Mitsubishi’s Outlander GT offers an alternative SUV
It has been a very long time since I’ve last talked about Mitsubishi automobiles, but here’s a little something to add to the variety of your mid-size SUV shopping considerations.
Mitsubishi doesn’t get a heck of a lot of press in the U.S., especially since the end of the company’s line of Lancer Evolution racer-boy cars, but the Japanese industrial company is still a real player — especially when it comes to its Outlander SUVs.
The full-size Outlander has received a bevy of updates over the years and appears in 2018 as a pleasant-looking variation on what is now an unbelievably busy competitive space full of three-row, seven-passenger SUVs.
Overall, mine looked and felt like a slightly longer Japanese version of what used to be known as the Mercedes ML (now it’s called the GLE) or a Toyota Highlander: tall and skinny, here with a more comfortable sense of rounding on the hood and haunches and a general range of details that suggests light-upscale.
The 2018 rendition of all of that results in a lot of chrome, including large, inward-facing chrome arches around the black, blank front grille and between the headlamps, prominent silver-on-black-plastic detail lines along the bottom of the passenger cabin and a smooth and slightly distinctive shape overall.
If you gear up for the $32,095 3.0 GT model I drove, there’s also still a seemingly old-fashioned 3.0-liter V6 under the hood (an increasing rarity in a world of 2.0-liter engines), good for a decent but not thrilling 224 horsepower, and 27 highway MPG.
Base Outlanders can be had for as little as $24,000 and come with a 166-horsepower 2.4-liter four cylinder; transmission choices include the six-speed Sportronic automatic setup I had, complete with paddle shifters, or a one-speed CVT transmission.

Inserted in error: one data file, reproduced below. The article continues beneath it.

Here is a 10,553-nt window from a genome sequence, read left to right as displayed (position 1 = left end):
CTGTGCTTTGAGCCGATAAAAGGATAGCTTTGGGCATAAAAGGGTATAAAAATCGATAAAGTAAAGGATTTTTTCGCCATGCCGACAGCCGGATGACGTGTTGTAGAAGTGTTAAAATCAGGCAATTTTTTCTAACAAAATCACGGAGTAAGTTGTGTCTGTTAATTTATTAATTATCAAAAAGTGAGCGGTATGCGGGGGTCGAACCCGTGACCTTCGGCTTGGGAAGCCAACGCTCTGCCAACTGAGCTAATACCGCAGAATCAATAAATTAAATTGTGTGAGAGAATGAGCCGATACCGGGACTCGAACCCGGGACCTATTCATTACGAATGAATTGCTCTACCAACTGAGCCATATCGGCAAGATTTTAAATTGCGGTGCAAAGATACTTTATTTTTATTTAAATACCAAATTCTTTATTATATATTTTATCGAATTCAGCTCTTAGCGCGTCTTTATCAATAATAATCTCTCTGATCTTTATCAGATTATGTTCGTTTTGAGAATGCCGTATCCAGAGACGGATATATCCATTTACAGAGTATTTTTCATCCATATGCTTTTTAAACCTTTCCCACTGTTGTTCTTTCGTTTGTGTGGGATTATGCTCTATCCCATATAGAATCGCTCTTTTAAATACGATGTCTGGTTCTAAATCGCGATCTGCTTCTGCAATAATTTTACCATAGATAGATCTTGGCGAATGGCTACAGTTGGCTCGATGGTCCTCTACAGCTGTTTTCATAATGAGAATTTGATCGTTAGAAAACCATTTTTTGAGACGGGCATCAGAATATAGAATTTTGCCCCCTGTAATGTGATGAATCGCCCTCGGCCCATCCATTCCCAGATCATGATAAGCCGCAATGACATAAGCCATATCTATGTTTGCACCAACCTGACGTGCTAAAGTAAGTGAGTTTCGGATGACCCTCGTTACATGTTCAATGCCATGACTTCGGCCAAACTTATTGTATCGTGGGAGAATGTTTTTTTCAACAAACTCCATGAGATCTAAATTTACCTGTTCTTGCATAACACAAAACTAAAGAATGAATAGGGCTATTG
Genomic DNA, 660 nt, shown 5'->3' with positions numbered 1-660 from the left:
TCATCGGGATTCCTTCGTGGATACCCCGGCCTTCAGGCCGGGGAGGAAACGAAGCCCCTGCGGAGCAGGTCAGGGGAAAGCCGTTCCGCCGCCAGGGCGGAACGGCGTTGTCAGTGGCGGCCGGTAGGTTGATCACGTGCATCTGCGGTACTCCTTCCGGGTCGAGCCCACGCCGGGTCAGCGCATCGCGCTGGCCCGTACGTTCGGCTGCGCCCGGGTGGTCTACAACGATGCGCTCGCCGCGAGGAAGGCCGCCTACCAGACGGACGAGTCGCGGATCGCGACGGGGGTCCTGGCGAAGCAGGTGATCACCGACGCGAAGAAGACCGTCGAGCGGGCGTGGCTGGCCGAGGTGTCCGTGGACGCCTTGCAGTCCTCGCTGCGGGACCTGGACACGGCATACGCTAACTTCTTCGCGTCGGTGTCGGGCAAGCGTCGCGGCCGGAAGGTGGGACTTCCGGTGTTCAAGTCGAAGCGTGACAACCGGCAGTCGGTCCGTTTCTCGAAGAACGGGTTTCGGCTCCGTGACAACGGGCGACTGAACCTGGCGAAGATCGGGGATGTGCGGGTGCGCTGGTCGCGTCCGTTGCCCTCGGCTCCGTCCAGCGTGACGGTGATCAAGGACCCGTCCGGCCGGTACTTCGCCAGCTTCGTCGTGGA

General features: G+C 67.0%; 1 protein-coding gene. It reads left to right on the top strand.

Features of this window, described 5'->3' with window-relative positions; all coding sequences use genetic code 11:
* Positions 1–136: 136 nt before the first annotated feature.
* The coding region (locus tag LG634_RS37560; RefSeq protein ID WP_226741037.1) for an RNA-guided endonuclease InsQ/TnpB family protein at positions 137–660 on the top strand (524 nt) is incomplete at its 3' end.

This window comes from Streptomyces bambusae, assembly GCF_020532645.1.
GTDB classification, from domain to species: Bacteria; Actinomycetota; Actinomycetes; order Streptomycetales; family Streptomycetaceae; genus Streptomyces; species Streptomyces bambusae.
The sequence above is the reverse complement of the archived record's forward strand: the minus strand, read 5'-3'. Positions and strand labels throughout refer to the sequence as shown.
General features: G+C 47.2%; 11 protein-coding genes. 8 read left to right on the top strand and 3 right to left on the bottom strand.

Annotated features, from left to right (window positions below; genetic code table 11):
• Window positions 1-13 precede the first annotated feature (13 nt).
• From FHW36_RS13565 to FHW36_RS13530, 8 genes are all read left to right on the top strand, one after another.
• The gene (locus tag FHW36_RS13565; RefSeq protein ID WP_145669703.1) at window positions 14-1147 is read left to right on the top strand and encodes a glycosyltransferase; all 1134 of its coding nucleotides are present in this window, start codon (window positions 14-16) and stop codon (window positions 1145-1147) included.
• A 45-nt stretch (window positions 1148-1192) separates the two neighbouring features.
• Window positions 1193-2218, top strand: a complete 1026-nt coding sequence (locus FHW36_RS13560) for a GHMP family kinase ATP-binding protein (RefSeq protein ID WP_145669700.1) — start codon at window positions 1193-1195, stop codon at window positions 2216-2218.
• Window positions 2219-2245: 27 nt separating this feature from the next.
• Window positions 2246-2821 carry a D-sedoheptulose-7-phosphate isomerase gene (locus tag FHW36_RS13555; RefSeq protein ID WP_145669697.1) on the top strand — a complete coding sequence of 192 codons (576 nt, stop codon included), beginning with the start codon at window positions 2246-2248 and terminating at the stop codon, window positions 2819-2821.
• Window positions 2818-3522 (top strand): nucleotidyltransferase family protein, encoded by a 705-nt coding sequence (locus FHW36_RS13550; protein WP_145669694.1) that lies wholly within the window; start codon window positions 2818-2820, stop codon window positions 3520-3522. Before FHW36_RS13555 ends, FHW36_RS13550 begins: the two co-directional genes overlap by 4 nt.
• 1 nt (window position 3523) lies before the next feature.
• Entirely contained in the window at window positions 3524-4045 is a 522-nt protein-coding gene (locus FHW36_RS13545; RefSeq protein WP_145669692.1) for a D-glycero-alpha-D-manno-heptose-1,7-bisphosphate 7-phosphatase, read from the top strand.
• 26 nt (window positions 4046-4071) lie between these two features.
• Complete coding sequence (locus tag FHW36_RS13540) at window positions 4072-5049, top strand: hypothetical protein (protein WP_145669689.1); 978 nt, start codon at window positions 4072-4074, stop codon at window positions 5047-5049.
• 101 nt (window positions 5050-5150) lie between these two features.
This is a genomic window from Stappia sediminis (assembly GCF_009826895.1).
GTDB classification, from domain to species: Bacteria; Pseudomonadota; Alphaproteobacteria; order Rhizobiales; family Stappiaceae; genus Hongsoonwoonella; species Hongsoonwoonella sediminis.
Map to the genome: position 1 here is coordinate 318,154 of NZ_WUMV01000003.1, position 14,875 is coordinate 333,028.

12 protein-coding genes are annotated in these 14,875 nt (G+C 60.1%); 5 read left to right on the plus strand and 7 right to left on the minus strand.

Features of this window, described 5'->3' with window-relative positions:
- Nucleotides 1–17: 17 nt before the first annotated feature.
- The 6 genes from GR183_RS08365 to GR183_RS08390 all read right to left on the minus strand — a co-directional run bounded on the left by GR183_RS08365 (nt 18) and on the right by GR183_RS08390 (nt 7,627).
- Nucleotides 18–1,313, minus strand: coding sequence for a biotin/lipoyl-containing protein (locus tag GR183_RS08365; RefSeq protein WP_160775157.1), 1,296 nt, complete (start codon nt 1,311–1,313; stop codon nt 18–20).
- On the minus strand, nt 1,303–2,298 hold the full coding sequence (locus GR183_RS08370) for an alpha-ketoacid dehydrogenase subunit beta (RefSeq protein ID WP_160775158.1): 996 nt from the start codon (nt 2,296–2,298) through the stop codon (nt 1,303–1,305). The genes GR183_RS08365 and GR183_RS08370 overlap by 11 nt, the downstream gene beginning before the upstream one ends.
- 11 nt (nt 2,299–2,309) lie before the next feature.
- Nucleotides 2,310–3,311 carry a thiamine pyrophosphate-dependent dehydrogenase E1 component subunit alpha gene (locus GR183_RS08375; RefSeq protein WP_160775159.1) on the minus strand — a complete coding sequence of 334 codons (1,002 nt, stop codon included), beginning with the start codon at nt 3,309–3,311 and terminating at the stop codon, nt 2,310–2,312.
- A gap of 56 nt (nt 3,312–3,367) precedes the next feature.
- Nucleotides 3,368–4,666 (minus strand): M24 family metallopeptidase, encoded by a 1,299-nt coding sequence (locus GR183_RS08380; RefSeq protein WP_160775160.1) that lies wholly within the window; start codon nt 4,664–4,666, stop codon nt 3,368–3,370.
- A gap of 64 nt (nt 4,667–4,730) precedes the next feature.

Cabin design is clean and straightforward, controls flush and all very streamlined, with barely any knobs showing except the available Super All-Wheel-Control, an electronic e-brake and seat heater controls.
Mitsubishi’s trademark S-AWC system, critical to the curve craziness on the Evos, provides a solid footing for the 184.8-inch Outlander and also allows you to dial up snow, eco or dry pavement settings.
So I had to ask myself: With a set of giant wheel paddles and the memories of go-kart-styled outings in the final four generations of Evos, does Outlander still have any of that renegade spirit left?
I took it out late in the fall on a road I use for wringing out the really ridiculous sports cars and despite pushing the Outlander to the very edge of adhesion on its all-season tires, the vehicle did a pretty credible job of handling with style.
I would not call the ride outstanding, but stability was decent and that mildly mediocre power quite sufficient for a trip down memory lane.
I got my test vehicle with an all-time-record 225 miles on the clock (most of our press fleet loaners are better worked in than that, though the really new car smell was very present here). So my observations of about 14 MPG are definitely not to be trusted.
Inside, you get tall and comfortable perforated leather seating, situated just a little high on cabin platforms. Seating is two and three-quarters spaces in the second row (a tight squeeze for the middle rider) and two in the far back, with full-sized seating but limited leg room.
The new entertainment head unit is infinitely improved, with easy-to-use touchscreen controls that already rival Apple CarPlay (I did not have the full-blown navigation system) and Rockford-Fosgate sound. Displays and dash are all quite attractive and there’s a nice square-shaped leatherette and rubber console, with a tasteful two-color scheme.
Outlander earned an IIHS Top Safety Pick nod for this model; budget-minded buyers looking for something a little different than a parking lot full of Subarus or domestic SUVs might find the Mitsubishi an intriguing choice.
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